Diagnosis of patellar tendonitis begins with a thorough physical examination by our doctors in conjunction with a careful view of your medical history. Typically, we will then take X-rays to rule out a bone fracture or dislocation, then use ultrasound to provide a clear view of any tear in the patellar tendon and/or an MRI scan to examine the extent of soft tissue damage. 

Treatment Options 

Our holistic approach to treating Patellar Tendonitis at Long Island Spine Rehabilitation Medicine includes a variety of non-surgical options designed to reduce pain, promote healing, and restore function. These include:

Customized Physical Therapy

Tailored exercise programs, specifically designed to strengthen the muscles around the knee and improve flexibility can significantly aid in the recovery process. It is essential that physical therapy is overseen by a knowledgeable practitioner, however since overstretching can worsen patellar tendonitis.

Corticosteroid Injections

In cases of severe pain, injections of a corticosteroid and a local anesthetic may be used to provide relief from inflammation and pain.

PEMF (Pulsed Electromagnetic Field) Therapy

This non-invasive treatment stimulates cellular repair through electromagnetic fields, promoting healing. PEMF also reduces both pain and swelling and increases blood flow.

PRP (Platelet-Rich Plasma) Therapy

PRP therapy involves injecting the patients own blood, enriched by a concentration of the patient’s own platelets, into the affected tendon, boosting the natural healing processes.


Acupuncture has relieved pain and accelerated the healing process for thousands of years. Modern Western medicine now recognizes its efficacy in reducing inflammation, increasing circulation and oxygenation of tissues, and releasing natural opioids that act as analgesics —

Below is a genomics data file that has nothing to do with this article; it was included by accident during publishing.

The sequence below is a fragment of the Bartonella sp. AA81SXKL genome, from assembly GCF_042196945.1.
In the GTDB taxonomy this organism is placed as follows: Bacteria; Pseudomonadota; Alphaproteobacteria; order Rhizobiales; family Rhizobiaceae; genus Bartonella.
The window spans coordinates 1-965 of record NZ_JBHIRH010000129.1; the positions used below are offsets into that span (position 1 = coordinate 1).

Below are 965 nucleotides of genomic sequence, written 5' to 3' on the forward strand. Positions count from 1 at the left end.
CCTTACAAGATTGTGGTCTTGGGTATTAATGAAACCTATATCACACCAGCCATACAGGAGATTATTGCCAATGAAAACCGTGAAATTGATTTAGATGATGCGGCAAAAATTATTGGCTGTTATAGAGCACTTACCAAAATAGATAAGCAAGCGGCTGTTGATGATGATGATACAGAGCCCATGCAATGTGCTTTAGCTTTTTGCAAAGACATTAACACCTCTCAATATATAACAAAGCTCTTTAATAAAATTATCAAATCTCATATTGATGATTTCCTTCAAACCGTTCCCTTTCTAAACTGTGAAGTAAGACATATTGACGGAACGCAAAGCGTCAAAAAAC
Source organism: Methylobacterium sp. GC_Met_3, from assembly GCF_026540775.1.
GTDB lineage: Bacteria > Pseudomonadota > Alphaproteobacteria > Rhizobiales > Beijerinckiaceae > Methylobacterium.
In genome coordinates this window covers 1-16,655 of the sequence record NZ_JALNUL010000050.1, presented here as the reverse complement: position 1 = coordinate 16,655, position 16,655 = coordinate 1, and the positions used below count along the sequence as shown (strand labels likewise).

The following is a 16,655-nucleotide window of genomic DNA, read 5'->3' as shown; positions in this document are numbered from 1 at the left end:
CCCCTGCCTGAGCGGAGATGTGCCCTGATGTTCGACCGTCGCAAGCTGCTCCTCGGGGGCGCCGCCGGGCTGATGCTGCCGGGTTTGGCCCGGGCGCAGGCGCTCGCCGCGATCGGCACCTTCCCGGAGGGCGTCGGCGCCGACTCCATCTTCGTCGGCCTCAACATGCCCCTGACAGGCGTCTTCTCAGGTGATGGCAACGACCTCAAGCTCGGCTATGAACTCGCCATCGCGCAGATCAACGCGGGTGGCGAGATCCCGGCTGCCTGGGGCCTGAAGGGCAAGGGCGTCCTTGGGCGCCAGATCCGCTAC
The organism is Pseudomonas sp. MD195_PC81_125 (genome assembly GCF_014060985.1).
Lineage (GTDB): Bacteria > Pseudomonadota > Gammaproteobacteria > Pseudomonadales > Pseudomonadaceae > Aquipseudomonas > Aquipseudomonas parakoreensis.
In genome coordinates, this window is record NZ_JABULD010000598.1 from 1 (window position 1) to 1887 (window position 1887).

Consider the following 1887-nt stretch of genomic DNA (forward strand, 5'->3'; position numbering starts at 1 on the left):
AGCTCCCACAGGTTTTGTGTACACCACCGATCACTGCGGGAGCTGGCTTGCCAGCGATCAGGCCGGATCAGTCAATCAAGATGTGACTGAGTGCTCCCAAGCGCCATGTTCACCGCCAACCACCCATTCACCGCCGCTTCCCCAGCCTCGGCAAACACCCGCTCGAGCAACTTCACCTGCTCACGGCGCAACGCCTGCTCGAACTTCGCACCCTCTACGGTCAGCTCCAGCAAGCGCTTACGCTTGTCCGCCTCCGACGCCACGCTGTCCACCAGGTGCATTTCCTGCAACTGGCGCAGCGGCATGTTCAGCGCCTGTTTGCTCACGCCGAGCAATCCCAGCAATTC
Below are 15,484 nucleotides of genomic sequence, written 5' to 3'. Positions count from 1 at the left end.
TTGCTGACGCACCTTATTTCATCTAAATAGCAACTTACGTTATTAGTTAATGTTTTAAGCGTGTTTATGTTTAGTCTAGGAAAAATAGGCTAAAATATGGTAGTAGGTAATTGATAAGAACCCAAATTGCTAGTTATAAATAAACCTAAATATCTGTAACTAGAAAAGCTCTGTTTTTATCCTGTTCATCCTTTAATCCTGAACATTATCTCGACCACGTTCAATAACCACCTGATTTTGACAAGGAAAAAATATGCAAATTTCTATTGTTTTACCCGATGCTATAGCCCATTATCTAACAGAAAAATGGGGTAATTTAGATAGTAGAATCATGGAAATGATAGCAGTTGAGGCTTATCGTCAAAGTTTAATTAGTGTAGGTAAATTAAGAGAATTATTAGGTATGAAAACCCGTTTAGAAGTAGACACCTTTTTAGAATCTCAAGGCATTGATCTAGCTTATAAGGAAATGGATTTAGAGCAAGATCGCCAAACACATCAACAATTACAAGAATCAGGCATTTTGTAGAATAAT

all of which speed recovery and enhance quality of life.

Hyaluronic Acid Injections

Although more commonly used for knee osteoarthritis, hyaluronic acid injections, which provide lubrication and reduce pain in the knee joint, often provide relief for patients suffering from jumper’s knee.

Why Early Intervention for Patellar Tendonitis Is Crucial 

Although jumper’s knee may begin as a relatively minor irritation, left untreated it can worsen and become debilitating or even disabling. This is why early intervention is crucial. Procrastinating is a serious mistake because it will likely result in thickening of the affected tendon which will increase the pain. A delay in treatment may also lead to a larger tear or development of a cyst, either of which may require surgery.

Contact Our Experienced Knee Pain Specialists Today

Contact the capable, caring doctors at Long Island Spine Rehabilitation Medicine now for the personalized treatment you deserve. You will find our physiatrists knowledgeable, skilled, and accommodating. More than that, we will be sensitive to your individual needs. Because we are committed to the idea that healing is a collaborative process, we will work with you to make establishing and maintaining your health our top priority.